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Appeals court split on parol evidence issue

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Judges on the Indiana Court of Appeals were split on whether a boss's oral promise to a future employee regarding a severance package would be barred from consideration by the parol evidence rule.

In Mark Hinkel v. Sataria Distribution & Packaging Inc., No. 49A04-0908-CV-473, Judges Nancy Vaidik and Patricia Riley ruled any alleged promises John Jacobs from Sataria made to potential employee Mark Hinkel regarding severance and salary are barred from consideration by the parol evidence rule.

Hinkel worked for a different company when Jacobs approached him about working for Sataria. Hinkel claimed Jacobs promised him in a job offer one year's salary and insurance coverage if Hinkel ever lost his job with Sataria for any reason except if Hinkel quit. Jacobs sent a letter to Hinkel outlining the terms of the employment, but the letter didn't mention the oral agreement, nor did it specify paid vacation time.

Hinkel signed the letter and worked for the company for a little over a year until Sataria terminated his employment. Hinkel sued for breach of contract and/or promissory estoppel, claiming the company owed him the severance package Jacobs promised instead of the six weeks he received. The trial court granted summary judgment for Sataria.

Under the parol evidence rule, the majority found Hinkel's contract represented a complete integration of the parties' employment agreement. Since a lucrative severance provision would normally be included in an employment contract, the omission of it supported the conclusion Hinkel's written contract superseded any prior oral promises, wrote Judge Vaidik. In addition, the majority held that Jacobs' alleged oral promises after Hinkel signed the employment agreement don't constitute a valid contract modification because they weren't supported by an independent, bargained-for exchange.

Judge Terry Crone dissented on the issue of parol evidence because he believed a genuine issue of material fact exists as to whether the parties intended for Jacobs' written job offer to be completely integrated. The one-page written agreement doesn't contain an integration clause. Judge Crone also found telling the fact the vacation terms were yet to be determined, which he interpreted as meaning the parties hadn't reached an agreement on the issue and the offer is more like a memorandum of understanding.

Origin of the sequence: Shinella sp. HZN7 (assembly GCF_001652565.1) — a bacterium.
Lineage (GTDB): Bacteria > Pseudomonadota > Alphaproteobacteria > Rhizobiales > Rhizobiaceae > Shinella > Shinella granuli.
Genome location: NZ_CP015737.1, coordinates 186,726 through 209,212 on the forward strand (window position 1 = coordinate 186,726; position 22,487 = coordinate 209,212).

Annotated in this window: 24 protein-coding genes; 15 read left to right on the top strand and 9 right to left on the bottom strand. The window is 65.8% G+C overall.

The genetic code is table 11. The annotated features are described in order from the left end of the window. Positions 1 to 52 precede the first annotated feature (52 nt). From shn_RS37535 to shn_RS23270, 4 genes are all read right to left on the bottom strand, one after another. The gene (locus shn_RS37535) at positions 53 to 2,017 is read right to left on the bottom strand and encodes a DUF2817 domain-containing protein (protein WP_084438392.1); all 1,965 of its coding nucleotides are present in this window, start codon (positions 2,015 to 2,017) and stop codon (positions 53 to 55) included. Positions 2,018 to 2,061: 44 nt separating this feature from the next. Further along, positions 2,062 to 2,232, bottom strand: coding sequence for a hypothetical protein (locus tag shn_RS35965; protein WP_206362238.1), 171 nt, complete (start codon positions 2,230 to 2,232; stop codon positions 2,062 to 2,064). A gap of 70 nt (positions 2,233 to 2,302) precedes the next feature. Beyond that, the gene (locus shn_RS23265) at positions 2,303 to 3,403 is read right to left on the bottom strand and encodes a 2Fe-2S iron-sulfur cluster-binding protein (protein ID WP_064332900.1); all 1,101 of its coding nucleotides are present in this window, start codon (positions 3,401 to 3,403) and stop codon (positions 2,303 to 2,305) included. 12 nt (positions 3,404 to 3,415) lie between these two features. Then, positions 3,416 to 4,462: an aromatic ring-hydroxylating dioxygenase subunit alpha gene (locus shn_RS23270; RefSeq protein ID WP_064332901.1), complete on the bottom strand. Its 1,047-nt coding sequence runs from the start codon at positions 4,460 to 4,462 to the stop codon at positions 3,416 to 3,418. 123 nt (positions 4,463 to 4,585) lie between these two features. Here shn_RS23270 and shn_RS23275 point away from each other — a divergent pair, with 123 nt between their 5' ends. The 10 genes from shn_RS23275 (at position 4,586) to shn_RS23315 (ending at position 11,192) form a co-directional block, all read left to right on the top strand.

Also, he believed the terms of the severance package didn't vary from or contradict the terms of the written offer, but merely covered that which wasn't covered in the offer. As such, even assuming that the offer is completely integrated, the terms of the severance package would not be barred by the parol evidence rule, he wrote.

The majority also addressed Hinkel's claim for promissory estoppel and found he failed to show an injury "so independent and severe that injustice could only be avoided by enforcement of Jacobs' alleged promise," wrote Judge Vaidik.

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  1. Well, maybe it's because they are unelected, and, they have a tendency to strike down laws by elected officials from all over the country. When you have been taught that "Democracy" is something almost sacred, then, you will have a tendency to frown on such imperious conduct. Lawyers get acculturated in law school into thinking that this is the very essence of high minded government, but to people who are more heavily than King George ever did, they may not like it. Thanks for the information.

  2. I pd for a bankruptcy years ago with Mr Stiles and just this week received a garnishment from my pay! He never filed it even though he told me he would! Don't let this guy practice law ever again!!!

  3. Excellent initiative on the part of the AG. Thankfully someone takes action against predators taking advantage of people who have already been through the wringer. Well done!

  4. Conour will never turn these funds over to his defrauded clients. He tearfully told the court, and his daughters dutifully pledged in interviews, that his first priority is to repay every dime of the money he stole from his clients. Judge Young bought it, much to the chagrin of Conour’s victims. Why would Conour need the $2,262 anyway? Taxpayers are now supporting him, paying for his housing, utilities, food, healthcare, and clothing. If Conour puts the money anywhere but in the restitution fund, he’s proved, once again, what a con artist he continues to be and that he has never had any intention of repaying his clients. Judge Young will be proven wrong... again; Conour has no remorse and the Judge is one of the many conned.

  5. Pass Legislation to require guilty defendants to pay for the costs of lab work, etc as part of court costs...

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